Ensa appeared in a 1989 episode of “The Cosby Show,” playing a girl at a party.
In recent years, Ensa was known for being supportive of her father during his sexual assault scandal, where dozens of women accused the disgraced comedian of sexual assault.
In May, Ensa and her sister Erinn defended their father in an interview with radio show the Breakfast Club before he went to trial for accusations of drugging and molesting Andrea Constand at his home outside Philadelphia in early 2004.
“The man portrayed in the media today is not who my father is,” Ensa said. “The accusations against my father have been one-sided since the beginning.”
Ensa contested that her father is “innocent of the crimes alleged against him.”
“I believe that racism has played a big role in all aspects of this scandal,” she said. “My father has been publicly lynched in the media and my family, my young daughter, my young niece and nephew have had to stand helplessly by, and watch the double standard or pretending to protect the rights of some, but ignoring the rights of others and exposing innocent children to such appalling accusations about someone that they love dearly and who has been so loving and kind to them is beyond cruel.”
Bill Cosby had five children with Camille Olivia Hanks. Their only son, Ennis, was killed on Jan. 16, 1997, during a failed attempted robbery on the side of the Interstate 405 in Los Angeles.
As Bill Cosby prepares for his sexual assault trial next month, the entertainer posted a tweet Monday expressing love for his family and seemingly urging his slain son Ennis, who has been dead for 20 years, to “keep fighting.”
“I love you Camille, Erika, Erin, Ensa & Evin — keep fighting in Spirit Ennis,” reads the post.
Ennis Cosby, 27, was fatally shot in January 1997 during an attempted carjacking after he pulled onto the roadside of Interstate 405 in Los Angeles to change a flat tire. The killer, Michael Markhasev, was convicted and sentenced to life without parole.
In April, Cosby’s youngest daughter, Evin, 40, defended her father in an online essay, writing that he “loves and respects women.”
Evin Cosby added, “He is not abusive, violent or a rapist. Sure, like many celebrities tempted by opportunity, he had his affairs, but that was between him and my mother. They have worked through it and moved on, and I am glad they did for them and for our family.”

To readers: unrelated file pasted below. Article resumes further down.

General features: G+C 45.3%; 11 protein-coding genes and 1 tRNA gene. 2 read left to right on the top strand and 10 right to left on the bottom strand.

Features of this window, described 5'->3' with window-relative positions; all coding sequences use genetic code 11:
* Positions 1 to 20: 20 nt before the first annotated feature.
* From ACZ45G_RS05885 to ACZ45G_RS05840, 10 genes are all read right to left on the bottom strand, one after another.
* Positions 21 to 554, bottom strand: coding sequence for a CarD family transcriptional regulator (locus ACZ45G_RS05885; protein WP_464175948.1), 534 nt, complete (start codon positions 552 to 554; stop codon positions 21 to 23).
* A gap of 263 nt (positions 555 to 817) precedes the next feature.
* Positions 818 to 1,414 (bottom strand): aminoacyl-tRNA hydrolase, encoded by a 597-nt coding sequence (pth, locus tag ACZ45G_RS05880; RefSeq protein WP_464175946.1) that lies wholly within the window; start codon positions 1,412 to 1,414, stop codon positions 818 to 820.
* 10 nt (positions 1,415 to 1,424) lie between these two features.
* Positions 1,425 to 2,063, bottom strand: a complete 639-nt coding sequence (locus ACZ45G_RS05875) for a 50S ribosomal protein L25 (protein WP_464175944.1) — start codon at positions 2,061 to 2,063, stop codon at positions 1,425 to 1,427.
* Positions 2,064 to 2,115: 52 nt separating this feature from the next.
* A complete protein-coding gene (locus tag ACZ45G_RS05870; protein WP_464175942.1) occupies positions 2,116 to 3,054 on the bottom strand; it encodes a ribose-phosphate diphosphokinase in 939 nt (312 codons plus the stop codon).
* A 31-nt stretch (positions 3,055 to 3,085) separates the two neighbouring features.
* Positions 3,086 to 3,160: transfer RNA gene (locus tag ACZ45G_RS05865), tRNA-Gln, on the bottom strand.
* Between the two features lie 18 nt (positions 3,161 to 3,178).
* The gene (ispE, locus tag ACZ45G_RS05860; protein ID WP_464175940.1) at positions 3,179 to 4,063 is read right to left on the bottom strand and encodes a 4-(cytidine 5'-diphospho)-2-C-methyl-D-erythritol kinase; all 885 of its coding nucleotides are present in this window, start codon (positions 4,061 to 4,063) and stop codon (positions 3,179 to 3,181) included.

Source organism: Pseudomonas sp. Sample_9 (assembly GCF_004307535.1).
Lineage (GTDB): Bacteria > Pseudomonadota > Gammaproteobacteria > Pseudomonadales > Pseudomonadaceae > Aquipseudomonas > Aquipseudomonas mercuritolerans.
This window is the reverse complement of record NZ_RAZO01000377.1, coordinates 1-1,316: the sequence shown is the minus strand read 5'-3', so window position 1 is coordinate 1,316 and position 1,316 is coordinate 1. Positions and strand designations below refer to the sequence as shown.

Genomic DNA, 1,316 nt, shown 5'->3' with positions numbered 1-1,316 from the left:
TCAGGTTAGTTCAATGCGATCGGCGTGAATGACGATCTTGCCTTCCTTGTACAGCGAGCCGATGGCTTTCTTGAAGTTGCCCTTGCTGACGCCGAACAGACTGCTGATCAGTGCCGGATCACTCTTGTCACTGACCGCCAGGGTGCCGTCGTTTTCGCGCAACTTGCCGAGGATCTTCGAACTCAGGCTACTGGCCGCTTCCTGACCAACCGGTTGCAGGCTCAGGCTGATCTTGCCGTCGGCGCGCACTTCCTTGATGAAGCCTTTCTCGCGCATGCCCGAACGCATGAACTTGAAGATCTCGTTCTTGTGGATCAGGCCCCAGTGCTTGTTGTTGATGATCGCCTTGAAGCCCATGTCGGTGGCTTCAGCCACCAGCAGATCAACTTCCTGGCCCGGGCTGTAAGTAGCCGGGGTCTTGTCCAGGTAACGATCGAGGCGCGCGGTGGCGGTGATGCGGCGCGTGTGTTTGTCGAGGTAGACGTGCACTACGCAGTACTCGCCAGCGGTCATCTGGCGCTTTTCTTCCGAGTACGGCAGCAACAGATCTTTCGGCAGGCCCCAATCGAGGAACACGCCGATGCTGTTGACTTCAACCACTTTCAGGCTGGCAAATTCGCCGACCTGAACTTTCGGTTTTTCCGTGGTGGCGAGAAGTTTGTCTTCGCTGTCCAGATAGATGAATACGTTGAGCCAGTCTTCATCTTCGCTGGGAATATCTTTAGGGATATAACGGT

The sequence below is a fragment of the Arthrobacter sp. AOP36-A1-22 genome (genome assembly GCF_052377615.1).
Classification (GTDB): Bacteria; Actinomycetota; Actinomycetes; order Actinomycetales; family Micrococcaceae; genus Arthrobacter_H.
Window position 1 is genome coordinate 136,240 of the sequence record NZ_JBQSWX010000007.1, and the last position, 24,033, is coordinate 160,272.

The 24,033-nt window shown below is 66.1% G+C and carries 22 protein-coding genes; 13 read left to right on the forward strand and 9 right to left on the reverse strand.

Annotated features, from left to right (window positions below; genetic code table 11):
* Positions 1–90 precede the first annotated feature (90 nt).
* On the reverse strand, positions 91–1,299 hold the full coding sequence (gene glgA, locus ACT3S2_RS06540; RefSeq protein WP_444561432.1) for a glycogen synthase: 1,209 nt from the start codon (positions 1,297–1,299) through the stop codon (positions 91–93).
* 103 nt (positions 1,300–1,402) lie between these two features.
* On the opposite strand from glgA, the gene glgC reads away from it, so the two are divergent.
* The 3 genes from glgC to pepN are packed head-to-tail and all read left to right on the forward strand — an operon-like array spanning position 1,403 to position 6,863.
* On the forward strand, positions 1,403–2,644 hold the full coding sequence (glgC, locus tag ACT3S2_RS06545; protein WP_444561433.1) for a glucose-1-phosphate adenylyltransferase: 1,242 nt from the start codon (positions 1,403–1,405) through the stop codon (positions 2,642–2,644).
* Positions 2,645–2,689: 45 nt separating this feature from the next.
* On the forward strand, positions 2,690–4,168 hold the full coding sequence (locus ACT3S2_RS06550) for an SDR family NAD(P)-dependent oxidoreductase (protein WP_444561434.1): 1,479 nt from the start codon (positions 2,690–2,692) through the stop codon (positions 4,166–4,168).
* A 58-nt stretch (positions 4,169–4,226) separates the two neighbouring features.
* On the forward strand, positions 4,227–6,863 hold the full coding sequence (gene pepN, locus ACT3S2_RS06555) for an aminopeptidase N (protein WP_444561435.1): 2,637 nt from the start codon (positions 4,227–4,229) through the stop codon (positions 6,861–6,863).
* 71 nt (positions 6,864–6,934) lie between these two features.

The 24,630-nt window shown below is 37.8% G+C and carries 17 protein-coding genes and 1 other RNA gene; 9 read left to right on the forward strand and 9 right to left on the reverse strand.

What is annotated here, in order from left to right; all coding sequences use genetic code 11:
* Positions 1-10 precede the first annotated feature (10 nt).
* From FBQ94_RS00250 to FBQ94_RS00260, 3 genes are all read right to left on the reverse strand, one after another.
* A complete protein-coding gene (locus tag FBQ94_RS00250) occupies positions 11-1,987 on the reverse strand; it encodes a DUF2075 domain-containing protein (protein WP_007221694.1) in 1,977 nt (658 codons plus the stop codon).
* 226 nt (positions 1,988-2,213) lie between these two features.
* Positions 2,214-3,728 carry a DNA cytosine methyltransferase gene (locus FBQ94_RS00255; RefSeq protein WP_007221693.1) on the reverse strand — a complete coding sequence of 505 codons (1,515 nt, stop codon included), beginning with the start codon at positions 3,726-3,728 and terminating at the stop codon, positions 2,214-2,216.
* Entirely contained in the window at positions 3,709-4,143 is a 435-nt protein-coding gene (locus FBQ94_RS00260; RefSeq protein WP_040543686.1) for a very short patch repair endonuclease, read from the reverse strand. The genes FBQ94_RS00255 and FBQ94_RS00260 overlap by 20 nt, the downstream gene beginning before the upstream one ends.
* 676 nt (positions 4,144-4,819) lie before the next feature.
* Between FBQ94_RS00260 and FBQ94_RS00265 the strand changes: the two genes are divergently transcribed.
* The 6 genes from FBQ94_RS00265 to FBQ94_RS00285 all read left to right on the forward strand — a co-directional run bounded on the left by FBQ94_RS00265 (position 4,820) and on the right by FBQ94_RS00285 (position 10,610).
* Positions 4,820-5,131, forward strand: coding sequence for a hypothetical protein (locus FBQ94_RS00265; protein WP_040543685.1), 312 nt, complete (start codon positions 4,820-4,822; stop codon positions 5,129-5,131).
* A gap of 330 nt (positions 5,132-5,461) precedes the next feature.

Cosby, 79, has pleaded not guilty to three counts of aggravated indecent assault for allegedly drugging and sexually assaulting Andrea Constand at his Elkins Park, Pennsylvania, mansion in January 2004. Jury selection begins May 22, with the trial scheduled to start June 5.
The entertainer, through his attorneys, repeatedly has denied the allegations related to Constand and similar claims from more than 50 other women.
In an interview posted April 26 with the NNPA Newswire, which posted his daughter’s essay the same day, Cosby said he is now completely blind after waking about two years ago and telling wife Camille, “I can’t see.”
Cosby gave up performing after he was charged in December 2015 with the alleged assault on Constand, now 44, a former Temple University employee.
Daughter’s Essay Claimed ‘Public Persecution’ of Cosby
In her essay, Evin Cosby referenced the loss of her brother.
“I thought when my brother Ennis was murdered, that was the worst nightmare of all time,” she wrote. “It’s so hurtful to this day. I try to block out the day he was killed, but that pain has only worsened in these last few years. For some reason, my family’s pain has been a trigger for people to seize upon us harder.”
Although Bill Cosby did not discuss the sexual assault case against him in his published interview, Evin addressed the topic head-on.
“The public persecution of my dad, my kids’ grandfather, and the cruelty of the media and those who speak out branding my father a ‘rapist’ without ever knowing the truth and who shame our family and our friends for defending my dad makes all of this so much worse for my family and my children.” she wrote.
“Two years ago, and over 10 years later, several women came out,” she wrote. “Like the woman from 2005, they claimed to have been raped or drugged. But, like the one from 2005, their stories didn’t match up. Instead of going through the criminal justice system, these stories never got investigated and just got repeated. They have been accepted as the truth. My dad tried to defend himself. His lawyers tried to defend him, but they all got sued.”
“People were constantly reaching out to me about why doesn’t you dad say something,” she wrote. “I kept saying he’s trying, but the media is only interested in the stories of the women. Friends of our tried to help, but the media wouldn’t print what they said or knew.”
Cosby settled a civil lawsuit with Constand in 2006. But in a decade-old deposition, Cosby said he acquired seven prescriptions for quaaludes in the 1970s with the intent of giving them to women he was pursuing for sex. He said he no longer had the prescriptions when the alleged incident with Constand occurred.
After a judge ruled April 28 that jurors in the current case will be allowed to hear testimony about Cosby’s intentions with quaaludes, both his spokesman, Andrew Wyatt, and the prosecutor in the case, Montgomery County District Attorney Kevin Steele, declined comment.